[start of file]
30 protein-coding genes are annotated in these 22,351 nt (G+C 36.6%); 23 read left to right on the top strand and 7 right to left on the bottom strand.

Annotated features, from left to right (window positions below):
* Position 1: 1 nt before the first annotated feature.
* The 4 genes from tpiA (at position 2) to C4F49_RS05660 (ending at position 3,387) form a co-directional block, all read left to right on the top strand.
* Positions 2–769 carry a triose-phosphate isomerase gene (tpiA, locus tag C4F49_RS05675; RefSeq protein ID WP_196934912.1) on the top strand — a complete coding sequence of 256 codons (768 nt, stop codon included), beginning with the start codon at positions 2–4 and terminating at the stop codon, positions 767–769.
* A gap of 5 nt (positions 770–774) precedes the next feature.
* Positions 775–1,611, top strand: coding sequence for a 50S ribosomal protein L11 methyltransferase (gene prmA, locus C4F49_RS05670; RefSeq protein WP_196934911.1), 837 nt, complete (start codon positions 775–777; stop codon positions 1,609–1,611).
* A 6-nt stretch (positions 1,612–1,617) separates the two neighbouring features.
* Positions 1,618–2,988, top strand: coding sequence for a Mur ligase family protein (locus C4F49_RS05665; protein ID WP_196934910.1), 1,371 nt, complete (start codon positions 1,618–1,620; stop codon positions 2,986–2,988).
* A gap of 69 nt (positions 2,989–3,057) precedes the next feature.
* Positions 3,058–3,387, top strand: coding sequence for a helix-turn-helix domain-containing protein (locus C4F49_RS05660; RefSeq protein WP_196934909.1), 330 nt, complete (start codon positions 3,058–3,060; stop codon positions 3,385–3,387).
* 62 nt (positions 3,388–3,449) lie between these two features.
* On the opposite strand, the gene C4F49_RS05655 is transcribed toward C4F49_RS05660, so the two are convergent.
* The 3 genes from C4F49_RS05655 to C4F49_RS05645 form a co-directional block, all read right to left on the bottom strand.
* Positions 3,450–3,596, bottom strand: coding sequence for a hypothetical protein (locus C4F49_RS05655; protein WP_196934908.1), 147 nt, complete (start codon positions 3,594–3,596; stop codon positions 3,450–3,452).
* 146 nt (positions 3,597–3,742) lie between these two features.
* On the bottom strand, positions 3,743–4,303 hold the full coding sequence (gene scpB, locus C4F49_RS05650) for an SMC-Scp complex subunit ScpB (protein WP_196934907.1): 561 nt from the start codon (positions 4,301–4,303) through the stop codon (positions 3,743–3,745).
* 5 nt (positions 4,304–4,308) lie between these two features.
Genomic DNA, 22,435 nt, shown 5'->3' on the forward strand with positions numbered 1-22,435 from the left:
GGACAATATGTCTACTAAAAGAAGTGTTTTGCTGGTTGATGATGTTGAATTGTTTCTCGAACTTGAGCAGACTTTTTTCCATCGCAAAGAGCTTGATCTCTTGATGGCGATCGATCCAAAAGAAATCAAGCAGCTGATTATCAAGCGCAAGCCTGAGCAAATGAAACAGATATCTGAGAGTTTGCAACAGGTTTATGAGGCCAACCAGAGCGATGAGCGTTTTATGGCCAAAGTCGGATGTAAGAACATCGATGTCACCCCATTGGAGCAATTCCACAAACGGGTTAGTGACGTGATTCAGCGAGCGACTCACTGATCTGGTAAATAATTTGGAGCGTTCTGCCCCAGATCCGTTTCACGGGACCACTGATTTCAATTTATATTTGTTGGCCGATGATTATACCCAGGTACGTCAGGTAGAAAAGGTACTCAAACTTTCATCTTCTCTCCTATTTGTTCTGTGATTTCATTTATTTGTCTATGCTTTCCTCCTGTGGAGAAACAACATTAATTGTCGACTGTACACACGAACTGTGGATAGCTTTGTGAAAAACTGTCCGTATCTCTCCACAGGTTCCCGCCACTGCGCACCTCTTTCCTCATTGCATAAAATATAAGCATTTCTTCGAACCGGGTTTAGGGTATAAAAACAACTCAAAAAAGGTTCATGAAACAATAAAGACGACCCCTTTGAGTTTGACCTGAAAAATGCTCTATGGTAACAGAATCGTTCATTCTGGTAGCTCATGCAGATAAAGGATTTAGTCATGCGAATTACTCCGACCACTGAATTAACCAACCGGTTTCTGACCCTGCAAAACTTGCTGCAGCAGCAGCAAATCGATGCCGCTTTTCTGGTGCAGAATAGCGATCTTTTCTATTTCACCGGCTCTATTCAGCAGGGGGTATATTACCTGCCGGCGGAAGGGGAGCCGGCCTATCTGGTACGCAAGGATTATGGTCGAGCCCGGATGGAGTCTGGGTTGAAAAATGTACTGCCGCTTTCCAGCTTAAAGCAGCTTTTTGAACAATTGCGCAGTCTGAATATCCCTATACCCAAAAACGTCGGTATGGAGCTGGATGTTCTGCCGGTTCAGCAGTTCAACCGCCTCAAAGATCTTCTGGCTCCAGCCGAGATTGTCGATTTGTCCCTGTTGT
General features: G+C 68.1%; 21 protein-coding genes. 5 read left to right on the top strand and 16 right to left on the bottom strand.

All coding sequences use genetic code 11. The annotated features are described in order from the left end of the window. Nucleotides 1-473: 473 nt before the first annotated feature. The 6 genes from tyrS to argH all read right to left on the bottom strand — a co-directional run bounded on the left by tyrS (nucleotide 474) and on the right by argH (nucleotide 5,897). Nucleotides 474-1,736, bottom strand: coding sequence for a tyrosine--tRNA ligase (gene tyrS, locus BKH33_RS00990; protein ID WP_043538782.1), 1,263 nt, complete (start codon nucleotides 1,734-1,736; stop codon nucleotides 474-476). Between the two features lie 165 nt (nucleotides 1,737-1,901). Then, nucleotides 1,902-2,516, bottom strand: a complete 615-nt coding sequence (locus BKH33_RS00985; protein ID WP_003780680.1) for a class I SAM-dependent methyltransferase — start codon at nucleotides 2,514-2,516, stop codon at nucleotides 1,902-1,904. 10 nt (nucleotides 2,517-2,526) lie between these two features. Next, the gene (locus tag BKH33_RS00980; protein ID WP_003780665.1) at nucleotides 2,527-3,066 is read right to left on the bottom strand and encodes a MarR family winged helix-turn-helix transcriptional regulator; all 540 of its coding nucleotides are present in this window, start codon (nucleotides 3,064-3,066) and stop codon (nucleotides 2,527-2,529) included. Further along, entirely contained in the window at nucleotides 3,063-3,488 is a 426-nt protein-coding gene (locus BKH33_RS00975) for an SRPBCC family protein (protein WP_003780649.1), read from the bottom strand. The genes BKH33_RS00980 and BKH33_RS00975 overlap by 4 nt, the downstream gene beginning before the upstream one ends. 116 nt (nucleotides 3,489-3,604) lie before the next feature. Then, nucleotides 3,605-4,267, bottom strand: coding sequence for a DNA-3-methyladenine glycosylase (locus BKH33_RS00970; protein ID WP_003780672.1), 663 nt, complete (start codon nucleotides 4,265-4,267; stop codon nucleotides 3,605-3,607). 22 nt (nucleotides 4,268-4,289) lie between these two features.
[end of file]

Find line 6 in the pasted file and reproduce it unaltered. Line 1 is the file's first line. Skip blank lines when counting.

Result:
* A gap of 5 nt (positions 770–774) precedes the next feature.